THE BLOG
11/10/2014 12:40 pm ET Updated Dec 06, 2017

The Low-Risk Way to Design Breakthrough Products

The fastest way to build something is to deconstruct it. Think about all those companies that produce complicated things on an insanely large scale: Toyota, McDonalds, Boeing. If you want to build enough cars to move the entire world or sell a trillion burgers or create an aircraft with millions of moving components, you need to first prototype the final product and then systematically divide it into its individual pieces. If you look at each part separately, you can develop a product faster and more flexibility. I call this process modular design and development: breaking down complex systems into parts that can be developed and tested independently.

This strategy works best on products or processes that are highly complex and contain identifiable subsystems. For example, think of the intricacies of a new surgical methodology or the construction of a eco-tech water filtration system. It also works best in situations of high volume or scope -- when you want to take your product or service to scale.

Modular design and development can help lead you to any of these desired outcomes:
  • Methodical development of products and services with reduced risk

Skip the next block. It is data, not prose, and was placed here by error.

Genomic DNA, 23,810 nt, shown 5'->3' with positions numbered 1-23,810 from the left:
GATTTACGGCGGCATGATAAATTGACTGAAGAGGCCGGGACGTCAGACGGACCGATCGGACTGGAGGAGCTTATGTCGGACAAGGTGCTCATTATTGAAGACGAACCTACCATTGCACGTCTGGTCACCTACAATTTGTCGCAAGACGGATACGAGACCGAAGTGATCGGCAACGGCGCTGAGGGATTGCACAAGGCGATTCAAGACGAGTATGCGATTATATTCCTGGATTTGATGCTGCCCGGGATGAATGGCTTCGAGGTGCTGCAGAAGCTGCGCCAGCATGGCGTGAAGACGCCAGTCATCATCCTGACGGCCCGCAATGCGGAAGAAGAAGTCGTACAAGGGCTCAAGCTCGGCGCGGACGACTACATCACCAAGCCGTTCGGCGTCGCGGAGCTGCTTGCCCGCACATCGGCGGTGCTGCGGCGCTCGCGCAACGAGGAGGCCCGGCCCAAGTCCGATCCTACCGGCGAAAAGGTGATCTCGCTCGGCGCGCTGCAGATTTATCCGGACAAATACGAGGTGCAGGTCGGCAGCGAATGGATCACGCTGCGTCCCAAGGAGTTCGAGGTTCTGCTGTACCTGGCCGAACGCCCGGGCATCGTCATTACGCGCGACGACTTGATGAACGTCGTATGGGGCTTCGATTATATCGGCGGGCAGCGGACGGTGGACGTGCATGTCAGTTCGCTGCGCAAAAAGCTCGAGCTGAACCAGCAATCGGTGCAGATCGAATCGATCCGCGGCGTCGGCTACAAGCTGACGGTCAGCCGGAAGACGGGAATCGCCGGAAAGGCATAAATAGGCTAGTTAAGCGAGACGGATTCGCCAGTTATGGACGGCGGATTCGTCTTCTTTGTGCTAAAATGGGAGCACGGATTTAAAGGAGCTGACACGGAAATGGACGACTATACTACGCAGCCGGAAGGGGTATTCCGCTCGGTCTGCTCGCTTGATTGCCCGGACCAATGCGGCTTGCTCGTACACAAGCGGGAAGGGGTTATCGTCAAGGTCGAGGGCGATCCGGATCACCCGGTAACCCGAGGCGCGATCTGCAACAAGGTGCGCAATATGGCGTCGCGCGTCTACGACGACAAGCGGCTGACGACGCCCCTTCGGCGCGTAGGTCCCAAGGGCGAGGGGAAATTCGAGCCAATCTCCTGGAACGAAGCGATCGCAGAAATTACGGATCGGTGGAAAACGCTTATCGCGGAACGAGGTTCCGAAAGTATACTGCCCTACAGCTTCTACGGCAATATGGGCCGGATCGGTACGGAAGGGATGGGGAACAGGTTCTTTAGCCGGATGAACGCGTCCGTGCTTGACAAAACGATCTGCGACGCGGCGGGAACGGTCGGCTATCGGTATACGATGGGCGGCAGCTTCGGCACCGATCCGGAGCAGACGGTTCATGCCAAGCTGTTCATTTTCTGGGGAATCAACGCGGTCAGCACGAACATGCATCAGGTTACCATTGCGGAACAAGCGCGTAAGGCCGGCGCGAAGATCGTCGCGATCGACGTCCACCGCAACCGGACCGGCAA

• Outlining of clear methods for designing quality
  • Adapting and customizing products or services to keep up with a changing marketplace
  • Reducing wasted effort by avoiding reactive behaviors
Modular design and development is not about radical innovation. It's about efficiency and reliability. It's excellent for those who desire incremental innovation, essentially building off existing sciences, technologies, or systems. Testing early and often is crucial to eliminating bugs on individual pieces before they are integrated. With this technique, you can experiment with numerous variations to find the optimal design with the lowest risk. Be methodical when you perform modular design and development:
  • First, clearly define the current specifications of the product.
  • Next, create concrete standards for development.
  • Then, estimate and assign time and resources.
  • Build prototypes, models, simulations, and proofs of concept.
  • Identify and communicate lessons learned from experimenting with these variations.
  • Finally, return to the first step and begin the next iteration of the product.
The goal is not to avoid failure but to accelerate the failure cycle with low risk of impact. Most early simulations and prototypes will inevitably fail. But these will move you closer and faster toward the product that will work.